Facebook founder presses Indonesian leader on web access

Facebook founder Mark Zuckerberg met president-elect Joko Widodo at his office in the capital Jakarta

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Facebook founder Mark Zuckerberg pressed Indonesia's incoming leader Monday to improve Internet access in the sprawling archipelago saying that his social media network and other sites can help boost the economy.

Zuckerberg met president-elect Joko Widodo at his office in the capital Jakarta, before both men -- still dressed in their suits -- made a tour through the cramped alleys of a bustling textile market, mobbed by an enthusiastic crowd.

Such impromptu visits are a trademark of Widodo, known by his nickname Jokowi, whose man of the people image helped him win power at elections in July. He will be inaugurated next week.

The Facebook founder said their conversations "focused on how big the opportunity is just to get everyone on the Internet, and on to basic services that they can use to communicate with people, like messaging and things like Facebook".

"If we do that then I do think we can help grow the economy in a big way, which is one of the primary priorities that (Widodo) has," he added.

Experts believe that improved web access could greatly help businesses struggling to operate in Indonesia, which is spread across around 17,000 islands and three time zones.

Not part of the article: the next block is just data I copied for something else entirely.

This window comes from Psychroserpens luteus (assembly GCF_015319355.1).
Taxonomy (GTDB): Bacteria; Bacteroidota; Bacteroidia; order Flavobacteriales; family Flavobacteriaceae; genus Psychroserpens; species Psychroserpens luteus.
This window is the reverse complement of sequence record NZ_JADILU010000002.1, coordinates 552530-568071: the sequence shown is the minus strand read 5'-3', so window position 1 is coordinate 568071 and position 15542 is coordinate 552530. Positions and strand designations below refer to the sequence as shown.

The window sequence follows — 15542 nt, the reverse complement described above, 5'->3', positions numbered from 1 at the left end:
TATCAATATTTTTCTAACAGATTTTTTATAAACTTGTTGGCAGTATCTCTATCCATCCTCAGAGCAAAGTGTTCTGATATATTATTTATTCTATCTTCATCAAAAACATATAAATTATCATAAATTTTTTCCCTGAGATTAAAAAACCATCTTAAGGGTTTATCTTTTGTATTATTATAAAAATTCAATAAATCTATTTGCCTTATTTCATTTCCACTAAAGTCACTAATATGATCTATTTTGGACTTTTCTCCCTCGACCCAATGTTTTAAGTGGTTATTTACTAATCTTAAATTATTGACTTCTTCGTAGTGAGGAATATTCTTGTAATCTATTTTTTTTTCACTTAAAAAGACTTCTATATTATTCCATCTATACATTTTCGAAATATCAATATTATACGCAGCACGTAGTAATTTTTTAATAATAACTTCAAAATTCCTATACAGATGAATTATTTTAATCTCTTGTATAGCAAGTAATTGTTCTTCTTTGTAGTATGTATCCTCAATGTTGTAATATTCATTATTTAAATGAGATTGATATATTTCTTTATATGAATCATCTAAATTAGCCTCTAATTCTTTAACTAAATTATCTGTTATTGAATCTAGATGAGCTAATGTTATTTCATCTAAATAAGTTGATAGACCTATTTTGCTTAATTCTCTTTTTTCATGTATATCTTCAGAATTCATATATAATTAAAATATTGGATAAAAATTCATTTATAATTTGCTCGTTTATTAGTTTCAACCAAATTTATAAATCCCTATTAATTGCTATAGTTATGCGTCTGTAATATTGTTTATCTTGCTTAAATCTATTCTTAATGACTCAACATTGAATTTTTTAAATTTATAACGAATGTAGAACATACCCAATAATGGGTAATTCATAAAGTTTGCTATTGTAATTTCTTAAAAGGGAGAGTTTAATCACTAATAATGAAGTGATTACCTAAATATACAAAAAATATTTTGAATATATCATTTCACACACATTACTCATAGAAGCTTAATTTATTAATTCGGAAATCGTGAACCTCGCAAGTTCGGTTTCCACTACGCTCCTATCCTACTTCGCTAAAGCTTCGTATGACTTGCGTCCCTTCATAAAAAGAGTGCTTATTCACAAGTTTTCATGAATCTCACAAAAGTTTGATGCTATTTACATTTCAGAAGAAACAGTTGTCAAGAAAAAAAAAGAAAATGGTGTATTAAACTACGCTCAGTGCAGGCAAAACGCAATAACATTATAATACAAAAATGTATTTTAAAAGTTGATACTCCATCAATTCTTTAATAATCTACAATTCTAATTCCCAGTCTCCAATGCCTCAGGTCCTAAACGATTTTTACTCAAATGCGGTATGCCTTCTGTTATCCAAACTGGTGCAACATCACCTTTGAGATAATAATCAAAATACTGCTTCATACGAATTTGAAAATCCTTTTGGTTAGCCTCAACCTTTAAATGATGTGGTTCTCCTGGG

In 2013 only 28 percent of Indonesians had Internet access, according to the country's association of Internet providers. However a huge number of those with access to the web are on Facebook, which is wildly popular in Indonesia.

Zuckerberg was visiting Indonesia to promote the internet.org app, which allows people in underdeveloped areas to access basic online services.

Facebook launched the app earlier this year in cooperation with several partners and trials are taking place in several developing countries, including Indonesia.

Zuckerberg also spoke enthusiastically about Indonesian culture, saying he hoped better web access would help to increase interest in the subject.

He was pictured at the weekend at the famous Hindu temple of Borobodur on the main island of Java.

"There are all this different parts of culture and innovation that the world can have from Indonesia that we are currently being robbed off because a lot of people don't have a way to share that and communicate that to the rest of the world," he said.

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